A Different Kind Of Black Friday
Today, many people around the country are exhausted after waiting in line for hours, to get the best bargain possible. Over the years we have deemed this day ‘Black Friday’ and associate it with scoring deals as the Christmas season begins. However, to Christians in Nigeria, this term has a much different meaning…
John and Emmanuel are 24 and 26 years old respectively. Both are avid field hockey players and John is one of the most talented soccer players I have ever seen. And they both almost lost the ability to play the sports they love.
John told me of the day he has personally deemed as “Black Friday,” when an extremist group that is located primarily in Northern Nigeria infiltrated he and Emmanuel’s town. Boko Haram is an Islamic Extremist group in Nigeria who has been behind countless attacks of churches, Christian and government property.
On this day, a man was eating a meal at a local restaurant. While eating the soup the waitress had just brought out to him, he began to cry. The waitress asked him what was wrong, why he was not happy with his food. “I am about to do the work of Allah- please leave while you still can.” As soon as he said this, he got into his car and drove into an oil drum in front of the police station, creating an explosion that destroyed part of the police station- opening up an area that was once secure. After this, other members of Boko Haram broke into the police station and disguised themselves as police officers. They then entered into the Christian section of town.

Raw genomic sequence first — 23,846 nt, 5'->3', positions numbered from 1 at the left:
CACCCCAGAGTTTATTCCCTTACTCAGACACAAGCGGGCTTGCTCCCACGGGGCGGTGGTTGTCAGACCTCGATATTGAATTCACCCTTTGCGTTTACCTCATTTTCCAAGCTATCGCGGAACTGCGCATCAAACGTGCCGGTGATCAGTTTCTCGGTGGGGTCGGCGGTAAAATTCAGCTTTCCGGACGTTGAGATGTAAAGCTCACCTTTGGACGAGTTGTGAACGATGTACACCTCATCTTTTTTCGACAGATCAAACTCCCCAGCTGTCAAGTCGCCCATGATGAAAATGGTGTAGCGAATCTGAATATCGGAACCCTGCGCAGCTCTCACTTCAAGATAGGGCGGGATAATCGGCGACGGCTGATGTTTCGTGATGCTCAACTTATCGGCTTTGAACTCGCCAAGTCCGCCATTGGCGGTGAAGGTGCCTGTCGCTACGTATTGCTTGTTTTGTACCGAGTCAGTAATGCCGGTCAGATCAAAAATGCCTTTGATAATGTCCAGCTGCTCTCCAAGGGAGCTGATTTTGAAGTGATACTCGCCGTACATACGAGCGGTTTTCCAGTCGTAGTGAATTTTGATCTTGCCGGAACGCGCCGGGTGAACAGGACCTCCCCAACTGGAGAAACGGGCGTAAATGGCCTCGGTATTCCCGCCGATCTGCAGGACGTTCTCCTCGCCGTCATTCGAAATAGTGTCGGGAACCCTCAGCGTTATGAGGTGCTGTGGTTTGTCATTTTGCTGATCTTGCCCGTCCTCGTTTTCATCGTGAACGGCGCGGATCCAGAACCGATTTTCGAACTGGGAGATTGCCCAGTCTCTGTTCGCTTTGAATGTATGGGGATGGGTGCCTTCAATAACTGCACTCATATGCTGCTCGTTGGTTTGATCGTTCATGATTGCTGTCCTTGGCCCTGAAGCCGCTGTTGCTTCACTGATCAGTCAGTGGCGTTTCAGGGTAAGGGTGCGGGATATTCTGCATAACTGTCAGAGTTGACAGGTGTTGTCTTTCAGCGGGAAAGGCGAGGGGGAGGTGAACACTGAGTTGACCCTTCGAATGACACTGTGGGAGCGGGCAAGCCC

John was riding his bike home and was stopped by one the members of Boko Haram. He said that he did not recognize the ‘police officer,’ but stopped nonetheless.
The man asked him his name. “John” he said. The man then said “To Allah I bring glory” and shot John in the arm (because he had a Christian name). John fled from the man as fast as he could, to seek shelter and find help. He eventually got through to his father on his cell phone, who rushed him to the hospital where he stayed for almost two months. He could not move his hand for over a month and was afraid that he might never be able to play the sports he loved. But after a month’s time, he regained full usage of his arm and hand again.
On the same day, Emmanuel was playing soccer with some friends, when a member of Boko Haram opened fire on him and his friends (since they were in the Christian part of town). He and his five friends began to run for their lives. The man kept shooting all of them until they all fell down. Within a moment, Emmanuel realized that all his friends were dead and that he was the only one who was still alive. He decided to play dead as the gun man approached, but then saw that he was approaching every single body to shoot one more time (to confirm that they were dead). Even though he had been wounded himself , Emmanuel got up and ran for his life. He jumped into a sheltered area behind a wall and later found a bathroom to hide in. His battery on his cell phone was too low to call anyone, so he sat in the bathroom, continuing to bleed out until someone found him the following morning. It took him over two months to recover in the hospital, but he is still struggling to recover emotionally from these traumatic events.
After hearing this story, the term ‘Black Friday’ will never have the same meaning to me again. It seems so unfaor that our persecuted brothers and sisters have to endure so much, while we are blessed with so much. Would you take a few moments this ‘Black Friday’ to pray for these Christians in Nigeria? That God would protect them and encourage them in the face of persecution?